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Chinese Student Writing at American Universities: One Teacher’s Reflection

June 18th, 2012 by · Leave a Comment

After teaching English as a Second Language (ESL) for the past 19 years and working with students in English Composition classes for the past 12, I have seen a lot of writing. Of course, every individual has his or her own style, but we do teach certain styles of rhetoric and attempt to clarify reader expectations to give students (here I’m talking Freshmen at the University of Pittsburgh and Carnegie Mellon University) the tools they need to express their ideas in an effective and thought-provoking way.

The goal is not not just to teach them how to construct “correct” sentences, but to “create” through their writing pictures for the reader that help him or her really “see” what the writer is trying to say; to use critical thinking skills to examine issues more deeply. This is why I find Catherine Powell’s opinion piece in the Hopewell Journal so interesting – she is seeing what I’m seeing, but from the perspective of an American writer in China.

In my class (typically 90 percent Chinese), we read articles and discuss the points the author is trying to make. Then we discuss the students’ perspective on the issue. Finally, we write an essay where the students discuss themselves in relation to the ideas in the readings. Throughout the semester, my students have problems understanding that I want them to use their own experiences to demonstrate their points, that I want them to give as much detail as possible to bring the reader into the experience so that he/she can see the link between the ideas from our readings and the students’ lives.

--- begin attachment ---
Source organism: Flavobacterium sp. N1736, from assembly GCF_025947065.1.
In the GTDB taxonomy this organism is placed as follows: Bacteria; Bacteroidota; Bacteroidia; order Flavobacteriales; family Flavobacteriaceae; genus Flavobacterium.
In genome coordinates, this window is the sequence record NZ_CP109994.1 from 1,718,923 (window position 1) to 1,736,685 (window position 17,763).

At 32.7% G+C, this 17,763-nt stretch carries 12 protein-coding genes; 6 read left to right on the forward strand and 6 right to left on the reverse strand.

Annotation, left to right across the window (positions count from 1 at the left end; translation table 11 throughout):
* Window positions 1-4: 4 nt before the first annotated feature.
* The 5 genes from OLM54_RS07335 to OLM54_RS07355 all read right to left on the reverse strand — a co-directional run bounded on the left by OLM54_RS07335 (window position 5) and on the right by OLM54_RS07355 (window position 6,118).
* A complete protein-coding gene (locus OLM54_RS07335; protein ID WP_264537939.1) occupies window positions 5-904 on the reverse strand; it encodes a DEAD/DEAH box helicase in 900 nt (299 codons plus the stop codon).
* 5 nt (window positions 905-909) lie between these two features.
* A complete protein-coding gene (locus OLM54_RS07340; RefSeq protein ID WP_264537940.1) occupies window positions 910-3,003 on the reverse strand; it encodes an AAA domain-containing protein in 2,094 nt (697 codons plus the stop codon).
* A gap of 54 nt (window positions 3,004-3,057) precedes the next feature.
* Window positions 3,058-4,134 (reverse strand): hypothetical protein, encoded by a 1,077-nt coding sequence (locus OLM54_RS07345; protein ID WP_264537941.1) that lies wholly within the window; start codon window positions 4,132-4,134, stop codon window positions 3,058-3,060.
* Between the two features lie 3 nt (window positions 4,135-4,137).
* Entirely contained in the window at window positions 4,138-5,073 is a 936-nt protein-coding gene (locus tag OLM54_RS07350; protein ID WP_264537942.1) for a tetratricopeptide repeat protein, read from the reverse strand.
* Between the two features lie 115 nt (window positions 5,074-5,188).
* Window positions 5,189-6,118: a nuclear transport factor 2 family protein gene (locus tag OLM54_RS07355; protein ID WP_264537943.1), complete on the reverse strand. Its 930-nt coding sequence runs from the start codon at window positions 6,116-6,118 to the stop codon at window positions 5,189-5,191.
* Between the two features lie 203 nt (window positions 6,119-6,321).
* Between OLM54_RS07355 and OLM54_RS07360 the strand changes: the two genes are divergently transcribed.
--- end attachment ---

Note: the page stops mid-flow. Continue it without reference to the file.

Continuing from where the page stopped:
In her opinion piece, Catherine says about her assignment, “We were supposed to put our true feelings into it…I wrote an actually true story about going to an amusement park and being too chicken to go on a roller coaster, and how my sister shared her bravery with me by telling me all the reasons why I shouldn’t be afraid. My teacher gave me 26 out of 40, saying that my examples weren’t relevant enough.” Based on what she says here, I’m guessing that in my Freshman composition class, this would have been a good essay. From what she describes, I can also understand why I get what I get in the class at the beginning of the semester – essays that try to come to some grand conclusion that has “meaning” that the reader can take away with them to make their lives better.

To me, it seems like the Chinese writers attempt to teach a lesson with their writing. But what I’m looking for is deeper thought – a demonstration of critical thinking that shows the student not only understands the ideas that we have been reading about but can extrapolate from them and relate them to other situations. Above all, in the programs I teach, we aim for demonstration of understanding and of critical, original thinking.

As we move closer to the Fall semester, I will continue to explore the differing expectations of composition teachers in the US and in China in the belief that by pointing out how teacher expectations differ, I can better help my students become “good” writers in US academia.

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